God caused a great wind, an earthquake, and a fire to pass before Elijah [God was absent in them], and the text says God was in the still, small voice that came afterward, instead of in those mighty displays of power.
Often this text is used to mean that we need to get to a quiet place and learn to hear God’s voice. And often that voice is so small and quiet that it takes training to discern it.
However, the context is that Elijah is hiding from this queen, Jezebel, even though he had just witnessed God’s strength. God confronts him in vs 9 -- and the whole thing actually comes as a kind of rebuke against Elijah.
What Elijah needed to learn was not how to hear God’s voice, but why he ought not question God.
After seeing these three events (wind, earthquake, and fire) God speaks to him, and talks about how he’s to then go and anoint three very specific people, and they’re going to bring a judgment against the people of Israel (the ones killing the prophets, and those who were found faithful).
The structure of the text is that those three elements correspond to those three people Elijah was to annoint.
So then in v. 18, we see what the gentle blowing of the wind is in reference to --- which is protection. [perfect parallel structure]
Conclusion: the three powerful forces of nature are the three people who will be used by God to judge others. But the fullest expression of God’s presence is in His preservation of the prophets and in that is the promise to keep a remnant.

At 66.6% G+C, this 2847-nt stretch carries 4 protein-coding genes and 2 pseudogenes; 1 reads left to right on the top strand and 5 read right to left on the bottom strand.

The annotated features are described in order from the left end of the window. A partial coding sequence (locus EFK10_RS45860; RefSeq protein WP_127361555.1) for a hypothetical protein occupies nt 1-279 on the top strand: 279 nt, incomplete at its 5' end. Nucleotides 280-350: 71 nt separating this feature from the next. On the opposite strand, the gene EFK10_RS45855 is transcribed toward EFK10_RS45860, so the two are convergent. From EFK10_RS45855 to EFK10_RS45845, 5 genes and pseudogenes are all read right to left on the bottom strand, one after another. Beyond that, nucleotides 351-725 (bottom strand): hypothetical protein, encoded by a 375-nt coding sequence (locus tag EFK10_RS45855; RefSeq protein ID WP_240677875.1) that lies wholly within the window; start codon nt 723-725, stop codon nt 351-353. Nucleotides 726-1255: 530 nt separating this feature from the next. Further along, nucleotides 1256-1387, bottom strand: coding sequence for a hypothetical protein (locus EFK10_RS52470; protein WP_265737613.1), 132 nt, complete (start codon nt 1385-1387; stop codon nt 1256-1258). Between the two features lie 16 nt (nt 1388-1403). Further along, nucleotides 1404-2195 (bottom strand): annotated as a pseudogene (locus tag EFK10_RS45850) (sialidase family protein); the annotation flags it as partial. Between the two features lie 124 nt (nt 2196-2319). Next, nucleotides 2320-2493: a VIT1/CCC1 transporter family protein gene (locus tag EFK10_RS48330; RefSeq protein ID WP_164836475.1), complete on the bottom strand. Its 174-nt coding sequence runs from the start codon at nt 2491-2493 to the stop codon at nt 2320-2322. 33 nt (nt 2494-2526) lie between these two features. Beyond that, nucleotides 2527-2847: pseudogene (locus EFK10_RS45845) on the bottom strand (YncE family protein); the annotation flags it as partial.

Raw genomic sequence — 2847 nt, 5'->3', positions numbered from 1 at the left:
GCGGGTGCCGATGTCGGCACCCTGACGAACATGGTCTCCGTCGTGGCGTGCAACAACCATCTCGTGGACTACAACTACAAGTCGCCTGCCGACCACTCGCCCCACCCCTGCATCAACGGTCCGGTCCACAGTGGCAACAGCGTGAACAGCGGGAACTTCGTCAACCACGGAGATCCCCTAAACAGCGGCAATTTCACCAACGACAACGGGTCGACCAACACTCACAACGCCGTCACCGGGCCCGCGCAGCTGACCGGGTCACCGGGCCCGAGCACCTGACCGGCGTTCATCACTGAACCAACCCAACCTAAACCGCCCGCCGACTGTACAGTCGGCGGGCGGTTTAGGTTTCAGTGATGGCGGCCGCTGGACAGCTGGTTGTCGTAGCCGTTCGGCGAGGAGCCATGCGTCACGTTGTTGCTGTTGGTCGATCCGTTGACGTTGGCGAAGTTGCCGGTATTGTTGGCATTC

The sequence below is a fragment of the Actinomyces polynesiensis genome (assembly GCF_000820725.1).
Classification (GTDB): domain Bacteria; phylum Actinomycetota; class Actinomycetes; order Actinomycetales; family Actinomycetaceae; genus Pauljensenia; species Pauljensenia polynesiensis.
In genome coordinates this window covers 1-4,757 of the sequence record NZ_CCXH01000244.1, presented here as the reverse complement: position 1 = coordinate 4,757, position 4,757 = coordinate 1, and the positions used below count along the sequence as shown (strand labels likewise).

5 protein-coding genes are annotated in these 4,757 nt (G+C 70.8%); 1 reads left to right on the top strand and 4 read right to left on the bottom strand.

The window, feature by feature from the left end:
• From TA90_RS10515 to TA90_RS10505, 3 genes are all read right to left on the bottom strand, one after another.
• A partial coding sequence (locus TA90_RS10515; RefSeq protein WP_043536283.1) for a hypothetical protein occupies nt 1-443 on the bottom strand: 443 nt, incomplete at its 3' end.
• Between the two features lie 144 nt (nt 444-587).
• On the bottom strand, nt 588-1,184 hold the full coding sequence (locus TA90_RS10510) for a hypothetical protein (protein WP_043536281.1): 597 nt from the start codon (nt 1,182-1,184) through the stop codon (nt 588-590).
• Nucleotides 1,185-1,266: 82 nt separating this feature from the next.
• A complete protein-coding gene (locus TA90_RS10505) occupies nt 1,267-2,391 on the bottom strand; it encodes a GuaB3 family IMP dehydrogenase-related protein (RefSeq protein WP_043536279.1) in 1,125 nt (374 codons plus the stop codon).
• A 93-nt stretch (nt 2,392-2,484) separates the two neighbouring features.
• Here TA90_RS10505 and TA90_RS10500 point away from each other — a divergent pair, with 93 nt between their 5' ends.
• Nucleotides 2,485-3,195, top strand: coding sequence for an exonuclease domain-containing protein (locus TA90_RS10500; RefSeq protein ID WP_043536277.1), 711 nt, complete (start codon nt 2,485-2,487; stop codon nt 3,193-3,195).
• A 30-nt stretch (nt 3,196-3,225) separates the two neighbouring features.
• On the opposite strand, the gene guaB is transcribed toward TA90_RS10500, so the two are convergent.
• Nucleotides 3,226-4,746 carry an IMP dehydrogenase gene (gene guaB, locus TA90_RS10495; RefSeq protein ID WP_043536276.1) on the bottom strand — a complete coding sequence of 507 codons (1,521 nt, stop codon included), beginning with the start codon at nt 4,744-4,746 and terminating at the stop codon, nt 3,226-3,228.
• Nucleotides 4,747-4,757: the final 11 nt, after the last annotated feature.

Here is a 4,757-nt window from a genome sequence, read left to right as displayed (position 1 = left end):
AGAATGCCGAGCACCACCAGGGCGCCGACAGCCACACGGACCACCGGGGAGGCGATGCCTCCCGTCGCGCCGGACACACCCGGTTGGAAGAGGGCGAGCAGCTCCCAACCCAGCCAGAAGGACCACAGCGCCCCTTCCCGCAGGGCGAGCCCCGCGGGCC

So he’s using physical elements to illustrate the reality of what He’s about to do.
Again, this is just not a program for how to make decisions.
Bottom line with these ‘voices’ is that we can never know for certain that they are of God, unless they square with clear biblical passages.
Which (of course) then, just causes us to wonder why God needed to say them again. He’s already given them, and our job is to think biblically, which assumes we’re students of the Word.
We are commanded to study and meditate on the Scripture, to cultivate wisdom and discernment. So nowhere are we ever called (or commanded) to listen to an inner voice.
The best you got is some obscure passage in 1 Kings 19, but that’s always due to an incredible misunderstanding of the passage.
Two good, but misused practices:
This requires a good understanding of our sinful tendencies.
Remember James 1:14ff and that the source of temptations come from within us.
A huge temptation for us to guard against, though, is the desire to hear only those who you want to hear.
This is obviously good, but must be understood biblically.
Prayer is not a two way process where we talk to God and He talks to us. That is no different than the people who channel spirits.
Prayer is us talking to God.
The way God talks to us is through His Word.
This is often why I question people when they ask me if I "prayed about it."
My question is, "How will I know if God answers it?"